We are excited to invite you and your friends to an interactive webinar on Sunday 3 pm.

If you can’t make it on Sunday, registration gives you access to the replay also.

What happens to the dying body?
 An interactive webinar with Dr Amanda Landers,
Palliative Care Physician and Lecturer
What’s it about?

Modern medicine has sanitised and medicalised death. The younger generations may have little contact with elderly relatives who are frail and ultimately die.

As a Western society we have lost the art of being able to recognise the normal signs and symptoms of a dying body. Consequently we worry relentlessly about our loved one’s suffering, without understanding what they are actually going through.

This webinar will discuss what happens within the body when it is dying, moving from the brain down to the gut and beyond. It will help explain some of the experiences people have shortly before they die.

  • Informative enough to be interesting for medical professionals, but with easy-to-understand language suitable for everyone.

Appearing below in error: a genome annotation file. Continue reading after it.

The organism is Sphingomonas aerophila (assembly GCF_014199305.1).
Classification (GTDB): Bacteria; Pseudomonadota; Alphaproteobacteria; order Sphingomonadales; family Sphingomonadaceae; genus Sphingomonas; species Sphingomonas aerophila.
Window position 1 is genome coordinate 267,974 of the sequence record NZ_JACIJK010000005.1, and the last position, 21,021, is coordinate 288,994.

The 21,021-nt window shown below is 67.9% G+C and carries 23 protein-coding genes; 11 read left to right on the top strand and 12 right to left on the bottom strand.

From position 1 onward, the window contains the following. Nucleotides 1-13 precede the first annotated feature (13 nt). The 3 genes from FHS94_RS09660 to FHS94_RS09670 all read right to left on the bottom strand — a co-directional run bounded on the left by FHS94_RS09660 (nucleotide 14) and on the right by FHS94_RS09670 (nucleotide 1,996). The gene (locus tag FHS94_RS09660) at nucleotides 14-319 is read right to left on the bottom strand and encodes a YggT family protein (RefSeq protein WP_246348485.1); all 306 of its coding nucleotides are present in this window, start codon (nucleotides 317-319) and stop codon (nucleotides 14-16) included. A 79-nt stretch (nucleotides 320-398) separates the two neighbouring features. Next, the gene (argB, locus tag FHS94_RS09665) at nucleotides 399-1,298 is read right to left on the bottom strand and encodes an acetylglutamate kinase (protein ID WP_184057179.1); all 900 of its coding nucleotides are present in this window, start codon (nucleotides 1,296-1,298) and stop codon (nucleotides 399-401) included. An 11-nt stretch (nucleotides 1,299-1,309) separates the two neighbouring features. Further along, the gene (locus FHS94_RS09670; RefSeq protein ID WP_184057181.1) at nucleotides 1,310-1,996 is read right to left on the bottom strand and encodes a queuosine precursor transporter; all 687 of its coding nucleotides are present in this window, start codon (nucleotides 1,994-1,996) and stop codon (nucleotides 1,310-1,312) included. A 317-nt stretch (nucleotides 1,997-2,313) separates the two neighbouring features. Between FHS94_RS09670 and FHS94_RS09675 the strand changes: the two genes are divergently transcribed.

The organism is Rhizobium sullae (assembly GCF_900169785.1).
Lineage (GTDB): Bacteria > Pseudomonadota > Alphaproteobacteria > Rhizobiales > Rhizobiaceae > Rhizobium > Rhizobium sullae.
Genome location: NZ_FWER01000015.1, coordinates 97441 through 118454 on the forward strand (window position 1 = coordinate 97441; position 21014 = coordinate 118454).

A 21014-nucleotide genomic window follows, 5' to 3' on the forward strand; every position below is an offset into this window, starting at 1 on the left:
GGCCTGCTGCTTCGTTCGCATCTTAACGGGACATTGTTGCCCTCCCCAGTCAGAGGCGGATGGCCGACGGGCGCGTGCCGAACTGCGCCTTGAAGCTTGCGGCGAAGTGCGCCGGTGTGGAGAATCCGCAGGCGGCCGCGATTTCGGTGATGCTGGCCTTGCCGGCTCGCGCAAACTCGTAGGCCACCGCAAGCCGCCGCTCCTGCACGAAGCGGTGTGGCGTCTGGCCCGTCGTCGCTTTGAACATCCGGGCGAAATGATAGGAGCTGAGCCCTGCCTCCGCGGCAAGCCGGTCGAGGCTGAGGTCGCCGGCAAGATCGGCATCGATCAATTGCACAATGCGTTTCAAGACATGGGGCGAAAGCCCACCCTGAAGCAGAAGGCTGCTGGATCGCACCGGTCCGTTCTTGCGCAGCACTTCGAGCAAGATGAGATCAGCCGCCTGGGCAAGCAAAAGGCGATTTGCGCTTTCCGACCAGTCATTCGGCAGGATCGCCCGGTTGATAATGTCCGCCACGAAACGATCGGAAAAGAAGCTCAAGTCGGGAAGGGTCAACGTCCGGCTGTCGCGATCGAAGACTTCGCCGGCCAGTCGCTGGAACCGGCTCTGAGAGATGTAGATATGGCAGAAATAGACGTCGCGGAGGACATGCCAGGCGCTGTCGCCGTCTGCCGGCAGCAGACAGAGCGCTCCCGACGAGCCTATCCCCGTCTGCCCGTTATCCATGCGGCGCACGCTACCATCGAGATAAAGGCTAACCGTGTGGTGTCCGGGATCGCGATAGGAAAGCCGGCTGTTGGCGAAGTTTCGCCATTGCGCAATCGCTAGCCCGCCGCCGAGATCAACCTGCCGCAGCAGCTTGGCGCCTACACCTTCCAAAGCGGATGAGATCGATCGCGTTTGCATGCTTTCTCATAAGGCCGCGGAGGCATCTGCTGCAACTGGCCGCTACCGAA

• After a short presentation, attendees will have the opportunity to join the discussion by typing comments and questions.
Live Event:  Sunday 20 August, 3 pm
from the comfort of your own computer or mobile device

Can’t make it on Sunday? Registration gives you access to the replay also.

Register now at http://tiny.cc/dyingbody

Dr Amanda Landers is a community palliative care physician working in the Canterbury region for Nurse Maude Hospice Palliative Care service.  She also supports the West Coast Palliative Care team and is always looking for ways to collaborate with other neighbouring regions. Her current areas of interest are people with non-malignant palliative care needs, especially chronic obstructive airways disease.  She is currently doing research into lymphoedema, pancreatic cancer and models of rural palliative care delivery.

She is now a Senior Clinical Lecturer at the Otago Medical School, currently developing a new Palliative and End-of-Life Care Module in Christchurch.  Education is a major focus for her and she has given presentations to a variety of audiences including nurses, allied health, other medical practitioners, as well as the general public.


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